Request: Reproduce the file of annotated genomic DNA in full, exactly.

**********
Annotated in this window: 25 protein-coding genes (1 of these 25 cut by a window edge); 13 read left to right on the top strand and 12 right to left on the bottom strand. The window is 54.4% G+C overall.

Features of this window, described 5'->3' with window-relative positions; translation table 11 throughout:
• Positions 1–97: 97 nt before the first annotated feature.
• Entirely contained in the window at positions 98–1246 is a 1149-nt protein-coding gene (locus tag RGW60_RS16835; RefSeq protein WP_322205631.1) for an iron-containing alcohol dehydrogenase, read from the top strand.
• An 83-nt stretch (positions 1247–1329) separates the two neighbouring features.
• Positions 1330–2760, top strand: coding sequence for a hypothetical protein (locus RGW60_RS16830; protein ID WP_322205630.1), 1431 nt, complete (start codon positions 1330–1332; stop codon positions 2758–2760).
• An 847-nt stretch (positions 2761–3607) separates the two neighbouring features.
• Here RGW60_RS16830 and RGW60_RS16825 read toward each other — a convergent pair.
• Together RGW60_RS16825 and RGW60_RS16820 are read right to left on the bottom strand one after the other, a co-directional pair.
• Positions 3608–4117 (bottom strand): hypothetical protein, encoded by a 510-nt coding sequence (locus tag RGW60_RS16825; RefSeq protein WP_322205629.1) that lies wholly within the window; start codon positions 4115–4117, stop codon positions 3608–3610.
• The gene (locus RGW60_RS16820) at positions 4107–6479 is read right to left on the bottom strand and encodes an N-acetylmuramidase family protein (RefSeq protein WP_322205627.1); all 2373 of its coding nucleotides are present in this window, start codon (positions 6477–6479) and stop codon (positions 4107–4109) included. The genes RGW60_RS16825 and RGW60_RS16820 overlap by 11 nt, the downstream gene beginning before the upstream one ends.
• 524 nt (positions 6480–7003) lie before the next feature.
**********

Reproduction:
Annotated in this window: 25 protein-coding genes (1 of these 25 cut by a window edge); 13 read left to right on the top strand and 12 right to left on the bottom strand. The window is 54.4% G+C overall.

Features of this window, described 5'->3' with window-relative positions; translation table 11 throughout:
• Positions 1–97: 97 nt before the first annotated feature.
• Entirely contained in the window at positions 98–1246 is a 1149-nt protein-coding gene (locus tag RGW60_RS16835; RefSeq protein WP_322205631.1) for an iron-containing alcohol dehydrogenase, read from the top strand.
• An 83-nt stretch (positions 1247–1329) separates the two neighbouring features.
• Positions 1330–2760, top strand: coding sequence for a hypothetical protein (locus RGW60_RS16830; protein ID WP_322205630.1), 1431 nt, complete (start codon positions 1330–1332; stop codon positions 2758–2760).
• An 847-nt stretch (positions 2761–3607) separates the two neighbouring features.
• Here RGW60_RS16830 and RGW60_RS16825 read toward each other — a convergent pair.
• Together RGW60_RS16825 and RGW60_RS16820 are read right to left on the bottom strand one after the other, a co-directional pair.
• Positions 3608–4117 (bottom strand): hypothetical protein, encoded by a 510-nt coding sequence (locus tag RGW60_RS16825; RefSeq protein WP_322205629.1) that lies wholly within the window; start codon positions 4115–4117, stop codon positions 3608–3610.
• The gene (locus RGW60_RS16820) at positions 4107–6479 is read right to left on the bottom strand and encodes an N-acetylmuramidase family protein (RefSeq protein WP_322205627.1); all 2373 of its coding nucleotides are present in this window, start codon (positions 6477–6479) and stop codon (positions 4107–4109) included. The genes RGW60_RS16825 and RGW60_RS16820 overlap by 11 nt, the downstream gene beginning before the upstream one ends.
• 524 nt (positions 6480–7003) lie before the next feature.